whiteness

We didn’t get to the migrant camps or group homes or detention centers this time at all.  The plan was to go to the refugee center outside of Catania – CARA Mineo – but I got sick for several days and we stayed in Catania center; didn’t get to Palermo until the day of the show. I felt like I failed my own project, in not getting to the largest camp in Sicily this time. But the only way it was going to happen would be the wrangling of an expensive rental car and a few nights on the road in a hotel,  both of which seemed antithetical to the project. The point of the project is to go slow, within our means, to move without consuming. But I felt, not being able to go the camp, that I was hovering at a familiar plane, as its easy to do—the plane of a white world that has managed to hide the face of its refugee population by placing them mostly in camps and centers far from easy access.

In Palermo, we played in a place I would call White. Nice, really nice, really nice audience, but not the kind of place you are likely to find new immigrants hanging out—not the crowded tiny bar just a few streets away where last April we had danced to new music out of Nigeria sweating and crushed our bodies hip to hip while babies slept in strollers parked just outside. There where we were the only white people. I mention this because it is something at least to consider, at least to point out, and to wonder about how to make our shows spaces of increased integration. When I forget to point it out, its like I’m forgetting about the veneer that covers our various worlds and separates us from each other.

It makes us think that it would be nice to have talks after the show, organized discussions where we invite people to talk about migration and the issues inherent in migration politics—problems, fears, every day concerns or experiences, whatever people are feeling as they think about how migration affects their community. Alternatively, we could pose one question to all the people who speak to us after the show, anyone we can grab, really, and just focus on one question. These could be an opportunity to make sound recordings, documentations and sound studies.  And that way, by introducing this topic into our show, we don’t limit our discussions of migration to places where migrants are visible. We don’t want to just talk to people in camps about the situation in camps. We don’t want to just talk to our (white) audiences about how they experienced our show. We want to talk to everyone and anyone about their feelings about migration. We want to talk to everyone and anyone about art.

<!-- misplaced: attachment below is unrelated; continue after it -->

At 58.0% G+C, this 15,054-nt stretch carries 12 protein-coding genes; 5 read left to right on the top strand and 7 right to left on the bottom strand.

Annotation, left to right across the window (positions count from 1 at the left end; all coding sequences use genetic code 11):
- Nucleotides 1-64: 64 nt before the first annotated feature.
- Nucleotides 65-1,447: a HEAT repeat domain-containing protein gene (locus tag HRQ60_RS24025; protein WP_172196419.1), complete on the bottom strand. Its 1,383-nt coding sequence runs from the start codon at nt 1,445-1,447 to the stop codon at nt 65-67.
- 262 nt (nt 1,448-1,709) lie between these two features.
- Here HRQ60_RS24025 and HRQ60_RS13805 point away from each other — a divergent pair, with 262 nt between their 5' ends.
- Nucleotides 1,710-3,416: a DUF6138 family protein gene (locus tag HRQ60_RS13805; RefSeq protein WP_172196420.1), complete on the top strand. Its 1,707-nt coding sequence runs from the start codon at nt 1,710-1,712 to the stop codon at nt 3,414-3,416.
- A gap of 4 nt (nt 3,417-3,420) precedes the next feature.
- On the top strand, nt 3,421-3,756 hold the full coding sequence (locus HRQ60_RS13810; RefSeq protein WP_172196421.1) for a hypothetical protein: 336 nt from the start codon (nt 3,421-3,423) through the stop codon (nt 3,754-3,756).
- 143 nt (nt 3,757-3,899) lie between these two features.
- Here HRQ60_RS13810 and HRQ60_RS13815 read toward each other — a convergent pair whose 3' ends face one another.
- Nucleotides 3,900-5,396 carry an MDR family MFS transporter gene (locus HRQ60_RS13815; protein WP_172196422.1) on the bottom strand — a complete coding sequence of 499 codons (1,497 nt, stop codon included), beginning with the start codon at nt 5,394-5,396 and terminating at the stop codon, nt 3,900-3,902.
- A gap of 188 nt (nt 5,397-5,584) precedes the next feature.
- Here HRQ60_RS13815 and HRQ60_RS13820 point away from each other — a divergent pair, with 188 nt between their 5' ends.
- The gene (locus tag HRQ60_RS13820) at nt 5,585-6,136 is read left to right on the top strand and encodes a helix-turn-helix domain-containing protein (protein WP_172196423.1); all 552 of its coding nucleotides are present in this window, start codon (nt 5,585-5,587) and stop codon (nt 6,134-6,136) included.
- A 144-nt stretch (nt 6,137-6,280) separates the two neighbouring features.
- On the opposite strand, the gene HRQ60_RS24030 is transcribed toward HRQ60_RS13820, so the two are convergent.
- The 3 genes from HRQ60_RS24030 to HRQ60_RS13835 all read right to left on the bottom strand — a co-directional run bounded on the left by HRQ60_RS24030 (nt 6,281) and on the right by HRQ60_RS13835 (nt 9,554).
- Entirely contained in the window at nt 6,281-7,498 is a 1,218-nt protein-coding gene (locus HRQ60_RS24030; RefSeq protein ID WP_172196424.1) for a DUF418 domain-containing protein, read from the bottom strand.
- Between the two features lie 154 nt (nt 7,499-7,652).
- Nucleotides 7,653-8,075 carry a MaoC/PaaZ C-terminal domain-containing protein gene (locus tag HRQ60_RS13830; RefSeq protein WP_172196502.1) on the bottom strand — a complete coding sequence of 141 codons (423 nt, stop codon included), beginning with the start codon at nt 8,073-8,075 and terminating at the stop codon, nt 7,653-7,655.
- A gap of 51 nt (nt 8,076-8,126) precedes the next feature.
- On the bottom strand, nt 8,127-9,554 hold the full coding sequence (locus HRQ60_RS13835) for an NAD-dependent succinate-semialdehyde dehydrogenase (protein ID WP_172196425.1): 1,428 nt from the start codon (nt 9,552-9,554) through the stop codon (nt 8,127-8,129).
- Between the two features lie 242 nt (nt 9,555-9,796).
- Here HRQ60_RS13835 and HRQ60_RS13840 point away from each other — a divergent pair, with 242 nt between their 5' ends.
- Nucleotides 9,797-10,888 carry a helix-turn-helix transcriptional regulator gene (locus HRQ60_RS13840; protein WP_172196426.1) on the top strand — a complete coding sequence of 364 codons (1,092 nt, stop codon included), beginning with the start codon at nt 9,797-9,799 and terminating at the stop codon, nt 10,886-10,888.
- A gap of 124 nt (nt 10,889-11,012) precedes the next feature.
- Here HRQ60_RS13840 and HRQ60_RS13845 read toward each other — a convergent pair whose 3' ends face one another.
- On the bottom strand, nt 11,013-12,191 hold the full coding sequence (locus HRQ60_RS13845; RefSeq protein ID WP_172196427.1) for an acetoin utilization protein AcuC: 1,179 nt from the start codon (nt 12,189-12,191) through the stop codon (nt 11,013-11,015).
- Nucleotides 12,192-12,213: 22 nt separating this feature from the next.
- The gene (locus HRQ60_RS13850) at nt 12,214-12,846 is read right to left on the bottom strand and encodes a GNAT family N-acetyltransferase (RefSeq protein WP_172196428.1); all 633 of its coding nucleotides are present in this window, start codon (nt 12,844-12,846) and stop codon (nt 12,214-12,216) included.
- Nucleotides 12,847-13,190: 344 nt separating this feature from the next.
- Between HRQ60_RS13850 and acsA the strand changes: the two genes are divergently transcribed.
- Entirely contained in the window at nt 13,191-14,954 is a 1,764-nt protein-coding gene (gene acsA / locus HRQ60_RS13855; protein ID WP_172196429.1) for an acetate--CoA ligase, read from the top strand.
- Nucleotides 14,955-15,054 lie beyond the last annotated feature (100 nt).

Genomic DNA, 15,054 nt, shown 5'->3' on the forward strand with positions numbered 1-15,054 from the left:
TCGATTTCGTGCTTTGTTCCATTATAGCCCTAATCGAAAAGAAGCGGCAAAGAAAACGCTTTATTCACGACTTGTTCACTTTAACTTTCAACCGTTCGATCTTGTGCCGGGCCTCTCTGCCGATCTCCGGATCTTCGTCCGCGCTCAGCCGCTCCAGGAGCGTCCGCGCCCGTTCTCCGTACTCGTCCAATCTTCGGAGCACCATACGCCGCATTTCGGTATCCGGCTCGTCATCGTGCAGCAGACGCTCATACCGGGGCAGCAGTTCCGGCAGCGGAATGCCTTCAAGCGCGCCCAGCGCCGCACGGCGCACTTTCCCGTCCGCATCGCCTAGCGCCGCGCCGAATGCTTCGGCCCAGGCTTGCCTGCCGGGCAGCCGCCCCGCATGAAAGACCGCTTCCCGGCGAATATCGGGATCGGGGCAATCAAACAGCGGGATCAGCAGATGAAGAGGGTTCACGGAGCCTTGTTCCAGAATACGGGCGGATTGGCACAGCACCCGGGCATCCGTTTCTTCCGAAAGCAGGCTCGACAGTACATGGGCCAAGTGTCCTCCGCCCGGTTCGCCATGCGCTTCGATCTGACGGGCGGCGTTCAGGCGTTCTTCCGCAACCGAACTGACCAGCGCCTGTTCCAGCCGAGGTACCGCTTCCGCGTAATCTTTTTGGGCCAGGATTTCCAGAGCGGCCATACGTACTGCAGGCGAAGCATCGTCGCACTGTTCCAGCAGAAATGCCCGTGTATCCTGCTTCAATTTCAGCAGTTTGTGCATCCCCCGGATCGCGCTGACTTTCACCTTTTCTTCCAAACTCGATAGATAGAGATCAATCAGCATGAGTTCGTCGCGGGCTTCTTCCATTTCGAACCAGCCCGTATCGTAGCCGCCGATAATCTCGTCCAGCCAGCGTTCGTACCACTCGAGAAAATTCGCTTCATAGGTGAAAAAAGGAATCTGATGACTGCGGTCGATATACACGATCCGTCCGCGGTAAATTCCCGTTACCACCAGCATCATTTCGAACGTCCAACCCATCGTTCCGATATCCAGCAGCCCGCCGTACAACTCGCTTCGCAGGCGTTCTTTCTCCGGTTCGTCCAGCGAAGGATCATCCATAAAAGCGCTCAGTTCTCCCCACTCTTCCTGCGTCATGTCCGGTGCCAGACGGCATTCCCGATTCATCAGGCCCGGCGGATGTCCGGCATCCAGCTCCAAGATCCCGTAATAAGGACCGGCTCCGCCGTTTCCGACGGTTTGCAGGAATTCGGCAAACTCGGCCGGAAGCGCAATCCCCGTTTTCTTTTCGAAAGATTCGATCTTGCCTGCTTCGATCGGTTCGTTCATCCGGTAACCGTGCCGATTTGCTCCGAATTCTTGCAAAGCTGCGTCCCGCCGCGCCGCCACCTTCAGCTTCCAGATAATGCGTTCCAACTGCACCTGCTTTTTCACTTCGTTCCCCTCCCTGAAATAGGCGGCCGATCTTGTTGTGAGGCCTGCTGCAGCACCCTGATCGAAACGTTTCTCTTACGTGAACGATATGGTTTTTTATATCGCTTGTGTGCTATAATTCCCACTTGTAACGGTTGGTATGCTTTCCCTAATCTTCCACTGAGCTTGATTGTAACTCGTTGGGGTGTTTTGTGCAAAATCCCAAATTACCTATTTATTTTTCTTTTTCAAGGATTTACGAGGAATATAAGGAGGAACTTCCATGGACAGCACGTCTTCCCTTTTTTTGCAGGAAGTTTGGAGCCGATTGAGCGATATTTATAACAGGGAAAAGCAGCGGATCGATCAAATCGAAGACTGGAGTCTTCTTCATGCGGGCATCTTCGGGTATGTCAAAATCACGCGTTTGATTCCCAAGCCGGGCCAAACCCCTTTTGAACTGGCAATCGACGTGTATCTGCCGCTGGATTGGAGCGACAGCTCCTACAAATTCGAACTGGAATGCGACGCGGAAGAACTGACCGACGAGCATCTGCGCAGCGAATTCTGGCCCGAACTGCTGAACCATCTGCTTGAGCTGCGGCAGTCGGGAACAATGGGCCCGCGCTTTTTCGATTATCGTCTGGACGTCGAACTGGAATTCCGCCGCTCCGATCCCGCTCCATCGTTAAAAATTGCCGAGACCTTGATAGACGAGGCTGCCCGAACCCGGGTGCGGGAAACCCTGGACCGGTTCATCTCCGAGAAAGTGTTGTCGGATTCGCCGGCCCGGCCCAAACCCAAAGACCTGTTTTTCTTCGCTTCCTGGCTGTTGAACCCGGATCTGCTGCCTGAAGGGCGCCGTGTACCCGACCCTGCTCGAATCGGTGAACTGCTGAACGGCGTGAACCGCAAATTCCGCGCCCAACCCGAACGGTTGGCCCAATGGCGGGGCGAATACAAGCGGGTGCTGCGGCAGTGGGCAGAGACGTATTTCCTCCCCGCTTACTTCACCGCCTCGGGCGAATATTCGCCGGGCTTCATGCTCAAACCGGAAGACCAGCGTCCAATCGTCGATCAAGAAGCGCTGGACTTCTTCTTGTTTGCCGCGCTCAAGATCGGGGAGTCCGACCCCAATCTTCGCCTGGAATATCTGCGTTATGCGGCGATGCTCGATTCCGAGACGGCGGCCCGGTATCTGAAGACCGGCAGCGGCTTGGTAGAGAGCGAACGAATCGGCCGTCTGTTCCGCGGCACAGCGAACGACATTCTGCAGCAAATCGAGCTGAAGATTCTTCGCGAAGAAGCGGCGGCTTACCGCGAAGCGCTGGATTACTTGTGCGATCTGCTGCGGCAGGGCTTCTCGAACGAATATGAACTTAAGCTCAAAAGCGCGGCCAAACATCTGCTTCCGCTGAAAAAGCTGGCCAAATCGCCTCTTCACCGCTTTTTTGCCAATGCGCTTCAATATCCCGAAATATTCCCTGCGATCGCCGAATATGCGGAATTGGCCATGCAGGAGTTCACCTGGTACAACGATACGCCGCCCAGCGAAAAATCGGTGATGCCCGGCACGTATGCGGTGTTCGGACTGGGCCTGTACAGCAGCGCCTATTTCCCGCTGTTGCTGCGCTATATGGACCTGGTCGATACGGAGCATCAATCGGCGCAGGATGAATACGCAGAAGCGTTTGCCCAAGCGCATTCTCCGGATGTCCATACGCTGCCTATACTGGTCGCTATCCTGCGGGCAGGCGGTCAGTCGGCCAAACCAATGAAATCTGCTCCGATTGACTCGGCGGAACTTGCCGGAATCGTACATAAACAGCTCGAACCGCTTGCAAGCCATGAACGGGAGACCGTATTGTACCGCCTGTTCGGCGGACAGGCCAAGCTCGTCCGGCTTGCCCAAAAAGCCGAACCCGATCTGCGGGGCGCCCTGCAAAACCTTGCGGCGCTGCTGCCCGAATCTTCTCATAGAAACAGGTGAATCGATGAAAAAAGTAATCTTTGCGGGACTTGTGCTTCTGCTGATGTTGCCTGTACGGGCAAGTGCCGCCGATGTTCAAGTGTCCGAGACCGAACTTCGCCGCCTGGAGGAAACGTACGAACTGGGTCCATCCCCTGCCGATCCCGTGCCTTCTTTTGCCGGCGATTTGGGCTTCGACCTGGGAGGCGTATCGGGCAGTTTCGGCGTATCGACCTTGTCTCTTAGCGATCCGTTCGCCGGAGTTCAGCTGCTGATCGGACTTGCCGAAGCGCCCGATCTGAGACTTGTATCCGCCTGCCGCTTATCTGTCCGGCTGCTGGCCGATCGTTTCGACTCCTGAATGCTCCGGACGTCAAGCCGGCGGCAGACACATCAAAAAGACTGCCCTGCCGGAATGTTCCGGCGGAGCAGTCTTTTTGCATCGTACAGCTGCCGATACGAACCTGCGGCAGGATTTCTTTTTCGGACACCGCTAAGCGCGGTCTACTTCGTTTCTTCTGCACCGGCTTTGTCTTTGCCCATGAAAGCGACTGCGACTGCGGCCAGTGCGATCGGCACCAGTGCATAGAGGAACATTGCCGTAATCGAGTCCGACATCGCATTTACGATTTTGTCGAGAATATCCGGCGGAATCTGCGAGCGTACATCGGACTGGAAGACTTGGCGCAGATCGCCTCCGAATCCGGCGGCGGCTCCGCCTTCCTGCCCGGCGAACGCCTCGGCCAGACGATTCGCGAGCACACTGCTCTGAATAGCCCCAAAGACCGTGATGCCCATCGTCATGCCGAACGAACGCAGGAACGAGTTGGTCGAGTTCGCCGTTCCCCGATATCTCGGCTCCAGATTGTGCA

It surprises me how migrants are hidden from view even in cities that are full of migrants, and/or how blind non-migrants are to issues that are of life and death importance to those seeking some form of asylum. We can be in Budapest making a show in a queer anti-establishment former squat with a host of artists making political commentary and there are maybe two people who  themselves come from non Western nations. And then we go just half an hour outside town and irregular migrants and asylum seekers are there, walking back and forth between an open camp and the Tesco superstore because it is a free place to live and maybe they have a small allowance to buy a phone card. And when we talk for just two minutes to one person, he tells us about the death of his brother after being held on a train for 36 hours with no food or water.

Or take for example the Sri Lankan young men we met in Sid, on the Serbian Croatian border, who were just waiting with limbo status, waiting for what, because they were not from any of the countries that were going be granted asylum in Germany or Sweden considering the intense numbers, the new wave of migrants. In effect they already knew that to go much further into Europe could be madness. Even if they do have a “legitimate asylum claim”, their country of origin may keep them from even being allowed entry at the border (most EU countries limited entry to Syrians and Afghanis)–therefore they have no chance of being heard. If they stay in Sid, they are hidden from view. Who stays in Sid other than aid workers and migrants? No one without a permit is allowed to enter the camp.

Alternatively, they could leave the camp, leave Sid. They can try their luck, then, at avoiding the system altogether, keep walking further into Europe, dodging police and border crossings, trying to work illegally at some pointless job that “civilized society” doesn’t want –selling cheap things on the street, from plastic massage gadgets and lighters, toilet tissue to drugs. Maybe all the while they’ll know that their claim for asylum is perfectly justified, that to go home would be suicide. But the rest of society, who knows nothing of their story, sees only an “illegal” immigrant who doesn’t even have a pending asylum case. Looks with disdain and ignorance. The relationship of disassociation, of misunderstanding, is maintained.

And what holds “us” back from integration, a predominantly white/Western artist music world and the non-white world of people living in a refugee camp or open camp? One could say that they just wouldn’t let us in, or its not a venue set up for music. One could busk outside. One could make special arrangements to transport a few cars of people from the detention center to a club. But its much easier to say, this would be difficult. I don’t know anyone there. I have no money to get there. I have no money to spend there. I don’t speak the language to talk to other people there. I have never been to an event of this type before. And one could say, I have never performed in a detention center before, I don’t know if you want me there, I could busk but I don’t have an electric generator. Would it be strange. We talk ourselves back into spaces of comfort.

KRF